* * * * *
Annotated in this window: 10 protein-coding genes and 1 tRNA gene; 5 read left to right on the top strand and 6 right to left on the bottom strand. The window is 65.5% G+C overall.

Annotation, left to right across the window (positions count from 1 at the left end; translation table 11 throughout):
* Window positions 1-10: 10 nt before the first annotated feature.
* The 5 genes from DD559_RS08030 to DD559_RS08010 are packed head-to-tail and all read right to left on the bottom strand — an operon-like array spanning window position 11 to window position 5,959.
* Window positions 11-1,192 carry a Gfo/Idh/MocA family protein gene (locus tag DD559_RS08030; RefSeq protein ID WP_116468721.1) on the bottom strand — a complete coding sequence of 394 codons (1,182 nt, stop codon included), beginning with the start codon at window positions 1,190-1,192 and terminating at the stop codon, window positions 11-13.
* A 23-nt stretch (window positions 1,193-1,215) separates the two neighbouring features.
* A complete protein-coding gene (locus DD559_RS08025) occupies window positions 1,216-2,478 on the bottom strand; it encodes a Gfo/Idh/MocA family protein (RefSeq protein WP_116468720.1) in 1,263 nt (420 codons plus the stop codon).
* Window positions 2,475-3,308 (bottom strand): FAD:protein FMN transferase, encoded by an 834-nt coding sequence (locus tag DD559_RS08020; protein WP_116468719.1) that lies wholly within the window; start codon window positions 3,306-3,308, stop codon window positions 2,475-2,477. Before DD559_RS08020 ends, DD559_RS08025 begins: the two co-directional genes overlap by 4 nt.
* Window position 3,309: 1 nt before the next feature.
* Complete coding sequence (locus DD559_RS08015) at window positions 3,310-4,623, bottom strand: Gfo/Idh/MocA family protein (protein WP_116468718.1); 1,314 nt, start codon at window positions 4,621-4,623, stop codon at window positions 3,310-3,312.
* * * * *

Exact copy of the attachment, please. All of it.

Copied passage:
Annotated in this window: 10 protein-coding genes and 1 tRNA gene; 5 read left to right on the top strand and 6 right to left on the bottom strand. The window is 65.5% G+C overall.

Annotation, left to right across the window (positions count from 1 at the left end; translation table 11 throughout):
* Window positions 1-10: 10 nt before the first annotated feature.
* The 5 genes from DD559_RS08030 to DD559_RS08010 are packed head-to-tail and all read right to left on the bottom strand — an operon-like array spanning window position 11 to window position 5,959.
* Window positions 11-1,192 carry a Gfo/Idh/MocA family protein gene (locus tag DD559_RS08030; RefSeq protein ID WP_116468721.1) on the bottom strand — a complete coding sequence of 394 codons (1,182 nt, stop codon included), beginning with the start codon at window positions 1,190-1,192 and terminating at the stop codon, window positions 11-13.
* A 23-nt stretch (window positions 1,193-1,215) separates the two neighbouring features.
* A complete protein-coding gene (locus DD559_RS08025) occupies window positions 1,216-2,478 on the bottom strand; it encodes a Gfo/Idh/MocA family protein (RefSeq protein WP_116468720.1) in 1,263 nt (420 codons plus the stop codon).
* Window positions 2,475-3,308 (bottom strand): FAD:protein FMN transferase, encoded by an 834-nt coding sequence (locus tag DD559_RS08020; protein WP_116468719.1) that lies wholly within the window; start codon window positions 3,306-3,308, stop codon window positions 2,475-2,477. Before DD559_RS08020 ends, DD559_RS08025 begins: the two co-directional genes overlap by 4 nt.
* Window position 3,309: 1 nt before the next feature.
* Complete coding sequence (locus DD559_RS08015) at window positions 3,310-4,623, bottom strand: Gfo/Idh/MocA family protein (protein WP_116468718.1); 1,314 nt, start codon at window positions 4,621-4,623, stop codon at window positions 3,310-3,312.